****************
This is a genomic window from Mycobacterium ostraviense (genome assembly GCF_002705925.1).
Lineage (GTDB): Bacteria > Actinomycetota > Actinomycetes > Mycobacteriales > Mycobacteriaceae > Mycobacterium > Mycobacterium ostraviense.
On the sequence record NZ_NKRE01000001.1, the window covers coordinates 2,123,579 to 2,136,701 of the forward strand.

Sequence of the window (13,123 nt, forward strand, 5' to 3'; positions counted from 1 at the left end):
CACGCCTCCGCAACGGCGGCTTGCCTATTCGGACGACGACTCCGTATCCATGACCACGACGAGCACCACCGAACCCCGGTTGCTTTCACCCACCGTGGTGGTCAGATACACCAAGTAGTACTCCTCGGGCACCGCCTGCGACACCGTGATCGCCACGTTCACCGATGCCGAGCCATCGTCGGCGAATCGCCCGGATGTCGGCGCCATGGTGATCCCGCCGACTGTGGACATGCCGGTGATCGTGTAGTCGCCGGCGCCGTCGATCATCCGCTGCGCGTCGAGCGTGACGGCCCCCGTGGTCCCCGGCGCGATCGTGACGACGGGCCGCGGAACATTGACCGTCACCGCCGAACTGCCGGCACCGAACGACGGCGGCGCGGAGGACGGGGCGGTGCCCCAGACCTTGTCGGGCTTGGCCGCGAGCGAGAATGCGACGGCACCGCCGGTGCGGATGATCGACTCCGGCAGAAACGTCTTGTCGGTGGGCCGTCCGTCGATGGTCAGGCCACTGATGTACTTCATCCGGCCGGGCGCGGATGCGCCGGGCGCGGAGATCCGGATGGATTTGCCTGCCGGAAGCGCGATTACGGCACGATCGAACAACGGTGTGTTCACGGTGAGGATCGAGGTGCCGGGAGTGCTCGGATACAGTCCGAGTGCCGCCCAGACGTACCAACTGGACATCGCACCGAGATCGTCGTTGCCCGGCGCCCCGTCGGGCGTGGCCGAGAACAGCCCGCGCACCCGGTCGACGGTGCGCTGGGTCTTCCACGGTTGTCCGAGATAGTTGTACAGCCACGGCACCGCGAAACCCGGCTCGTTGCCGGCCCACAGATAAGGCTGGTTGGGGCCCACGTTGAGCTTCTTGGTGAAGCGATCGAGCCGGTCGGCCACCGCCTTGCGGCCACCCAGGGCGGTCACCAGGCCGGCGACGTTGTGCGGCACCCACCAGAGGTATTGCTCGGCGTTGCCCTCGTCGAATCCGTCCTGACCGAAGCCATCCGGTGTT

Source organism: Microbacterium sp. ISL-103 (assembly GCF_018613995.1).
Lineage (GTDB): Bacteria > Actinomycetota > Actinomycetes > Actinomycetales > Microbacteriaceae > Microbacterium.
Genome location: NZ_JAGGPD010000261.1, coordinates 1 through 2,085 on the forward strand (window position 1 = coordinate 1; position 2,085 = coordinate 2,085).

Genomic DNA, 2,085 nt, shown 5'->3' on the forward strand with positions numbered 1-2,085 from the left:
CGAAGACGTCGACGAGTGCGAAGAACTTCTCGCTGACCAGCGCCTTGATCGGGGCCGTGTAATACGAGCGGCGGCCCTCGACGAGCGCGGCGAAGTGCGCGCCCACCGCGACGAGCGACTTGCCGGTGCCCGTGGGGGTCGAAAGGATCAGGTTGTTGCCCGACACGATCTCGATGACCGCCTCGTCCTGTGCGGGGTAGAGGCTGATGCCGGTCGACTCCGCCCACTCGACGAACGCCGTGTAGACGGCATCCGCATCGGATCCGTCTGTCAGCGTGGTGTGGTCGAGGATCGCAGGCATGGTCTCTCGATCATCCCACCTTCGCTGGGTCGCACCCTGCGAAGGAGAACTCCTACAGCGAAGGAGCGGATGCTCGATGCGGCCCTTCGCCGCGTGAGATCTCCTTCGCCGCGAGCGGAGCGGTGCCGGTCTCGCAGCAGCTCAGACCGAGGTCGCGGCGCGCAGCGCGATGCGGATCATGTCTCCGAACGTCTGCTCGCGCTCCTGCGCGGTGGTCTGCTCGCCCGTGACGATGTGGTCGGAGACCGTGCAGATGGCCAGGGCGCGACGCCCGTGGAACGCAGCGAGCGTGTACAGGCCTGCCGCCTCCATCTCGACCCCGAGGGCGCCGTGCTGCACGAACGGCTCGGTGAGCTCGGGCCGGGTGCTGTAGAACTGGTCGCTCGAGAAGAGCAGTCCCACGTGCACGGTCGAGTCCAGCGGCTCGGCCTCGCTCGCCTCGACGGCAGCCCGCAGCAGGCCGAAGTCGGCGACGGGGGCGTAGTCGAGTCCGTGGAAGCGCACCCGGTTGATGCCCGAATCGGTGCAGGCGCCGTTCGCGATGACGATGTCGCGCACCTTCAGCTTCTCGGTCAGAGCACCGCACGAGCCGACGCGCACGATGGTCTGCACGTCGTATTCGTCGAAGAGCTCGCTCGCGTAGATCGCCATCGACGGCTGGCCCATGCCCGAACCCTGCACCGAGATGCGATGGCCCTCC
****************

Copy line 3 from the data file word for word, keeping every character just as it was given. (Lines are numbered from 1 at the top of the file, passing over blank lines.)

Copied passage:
On the sequence record NZ_NKRE01000001.1, the window covers coordinates 2,123,579 to 2,136,701 of the forward strand.